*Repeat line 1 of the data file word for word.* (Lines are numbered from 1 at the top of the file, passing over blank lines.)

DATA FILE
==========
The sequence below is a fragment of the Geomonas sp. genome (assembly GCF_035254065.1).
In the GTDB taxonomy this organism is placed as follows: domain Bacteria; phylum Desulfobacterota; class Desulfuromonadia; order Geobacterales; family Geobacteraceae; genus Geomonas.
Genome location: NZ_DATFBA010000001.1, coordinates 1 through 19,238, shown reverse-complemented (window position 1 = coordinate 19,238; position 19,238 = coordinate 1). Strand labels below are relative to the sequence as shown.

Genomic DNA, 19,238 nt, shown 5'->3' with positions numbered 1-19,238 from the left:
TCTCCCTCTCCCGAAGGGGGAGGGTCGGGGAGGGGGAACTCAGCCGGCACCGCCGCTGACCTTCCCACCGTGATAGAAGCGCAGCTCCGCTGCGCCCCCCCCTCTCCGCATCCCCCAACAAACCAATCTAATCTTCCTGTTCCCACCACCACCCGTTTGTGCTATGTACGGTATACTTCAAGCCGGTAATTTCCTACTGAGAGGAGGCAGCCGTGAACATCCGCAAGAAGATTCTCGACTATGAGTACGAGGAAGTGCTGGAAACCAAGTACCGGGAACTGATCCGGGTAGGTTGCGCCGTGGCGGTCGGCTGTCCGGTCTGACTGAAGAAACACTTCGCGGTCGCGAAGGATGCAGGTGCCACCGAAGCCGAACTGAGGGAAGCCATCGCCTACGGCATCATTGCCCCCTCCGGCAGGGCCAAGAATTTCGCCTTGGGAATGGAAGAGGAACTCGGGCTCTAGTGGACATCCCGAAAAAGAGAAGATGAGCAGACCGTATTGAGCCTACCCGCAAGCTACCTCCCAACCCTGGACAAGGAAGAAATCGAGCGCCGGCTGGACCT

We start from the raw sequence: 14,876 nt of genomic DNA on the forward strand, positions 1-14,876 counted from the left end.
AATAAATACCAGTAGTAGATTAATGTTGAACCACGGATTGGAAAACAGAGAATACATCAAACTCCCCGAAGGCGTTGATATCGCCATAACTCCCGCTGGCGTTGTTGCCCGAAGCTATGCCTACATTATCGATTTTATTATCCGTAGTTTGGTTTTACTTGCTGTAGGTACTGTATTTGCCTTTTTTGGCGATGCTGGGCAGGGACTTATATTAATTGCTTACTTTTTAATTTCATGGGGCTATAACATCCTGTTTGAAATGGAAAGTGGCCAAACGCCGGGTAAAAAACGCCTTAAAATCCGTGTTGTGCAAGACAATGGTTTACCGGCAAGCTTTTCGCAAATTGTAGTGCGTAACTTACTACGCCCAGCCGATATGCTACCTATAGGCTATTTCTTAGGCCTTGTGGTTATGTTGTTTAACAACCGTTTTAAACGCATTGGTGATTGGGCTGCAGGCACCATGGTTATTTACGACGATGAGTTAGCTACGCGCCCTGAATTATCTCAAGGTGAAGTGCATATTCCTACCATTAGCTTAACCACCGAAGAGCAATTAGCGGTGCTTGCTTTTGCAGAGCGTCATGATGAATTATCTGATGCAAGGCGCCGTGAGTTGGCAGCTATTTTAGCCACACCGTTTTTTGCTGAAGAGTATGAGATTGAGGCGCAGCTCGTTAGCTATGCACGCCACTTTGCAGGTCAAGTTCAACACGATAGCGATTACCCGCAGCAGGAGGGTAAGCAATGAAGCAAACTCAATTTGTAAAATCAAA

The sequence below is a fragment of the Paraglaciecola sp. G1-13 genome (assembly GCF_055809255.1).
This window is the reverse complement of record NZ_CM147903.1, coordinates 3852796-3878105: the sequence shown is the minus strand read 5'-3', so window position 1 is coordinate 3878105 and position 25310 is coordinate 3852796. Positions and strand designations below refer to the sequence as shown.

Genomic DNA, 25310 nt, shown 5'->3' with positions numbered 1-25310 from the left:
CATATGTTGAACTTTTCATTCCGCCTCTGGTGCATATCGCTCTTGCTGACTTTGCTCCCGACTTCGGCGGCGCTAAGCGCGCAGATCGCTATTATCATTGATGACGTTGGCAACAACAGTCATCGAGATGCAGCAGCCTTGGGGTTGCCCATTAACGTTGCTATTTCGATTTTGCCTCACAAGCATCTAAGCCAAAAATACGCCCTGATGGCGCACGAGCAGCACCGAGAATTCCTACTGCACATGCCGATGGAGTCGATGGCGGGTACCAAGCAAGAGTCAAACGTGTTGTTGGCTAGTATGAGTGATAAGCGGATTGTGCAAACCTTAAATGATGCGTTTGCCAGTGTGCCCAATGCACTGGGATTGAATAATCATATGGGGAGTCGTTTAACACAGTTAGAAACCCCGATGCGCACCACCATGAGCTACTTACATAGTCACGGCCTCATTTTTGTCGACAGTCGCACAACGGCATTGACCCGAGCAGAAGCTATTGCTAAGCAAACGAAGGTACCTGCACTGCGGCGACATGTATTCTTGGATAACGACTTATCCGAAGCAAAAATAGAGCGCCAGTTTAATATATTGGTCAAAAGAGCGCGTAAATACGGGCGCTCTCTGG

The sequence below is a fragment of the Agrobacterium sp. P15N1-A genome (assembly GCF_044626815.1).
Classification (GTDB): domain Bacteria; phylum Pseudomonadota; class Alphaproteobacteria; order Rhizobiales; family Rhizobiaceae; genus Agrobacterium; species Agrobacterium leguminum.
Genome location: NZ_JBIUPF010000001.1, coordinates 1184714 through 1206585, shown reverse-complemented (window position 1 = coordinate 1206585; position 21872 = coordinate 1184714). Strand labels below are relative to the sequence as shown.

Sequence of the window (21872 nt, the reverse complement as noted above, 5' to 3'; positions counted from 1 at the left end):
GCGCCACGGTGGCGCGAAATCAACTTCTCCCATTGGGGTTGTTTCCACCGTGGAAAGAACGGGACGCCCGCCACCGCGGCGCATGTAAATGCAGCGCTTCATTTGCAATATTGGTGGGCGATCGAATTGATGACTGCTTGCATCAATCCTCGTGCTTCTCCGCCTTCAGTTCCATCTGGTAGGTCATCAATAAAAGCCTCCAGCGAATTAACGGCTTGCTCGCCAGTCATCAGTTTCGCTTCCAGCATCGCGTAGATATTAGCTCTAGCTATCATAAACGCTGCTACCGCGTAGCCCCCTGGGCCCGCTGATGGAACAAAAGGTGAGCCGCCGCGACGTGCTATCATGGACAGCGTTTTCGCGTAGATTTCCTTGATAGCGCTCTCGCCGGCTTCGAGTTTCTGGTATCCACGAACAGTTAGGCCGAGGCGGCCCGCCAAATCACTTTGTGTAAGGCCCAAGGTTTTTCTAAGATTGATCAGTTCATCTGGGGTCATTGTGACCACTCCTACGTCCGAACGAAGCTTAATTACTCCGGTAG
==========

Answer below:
The sequence below is a fragment of the Geomonas sp. genome (assembly GCF_035254065.1).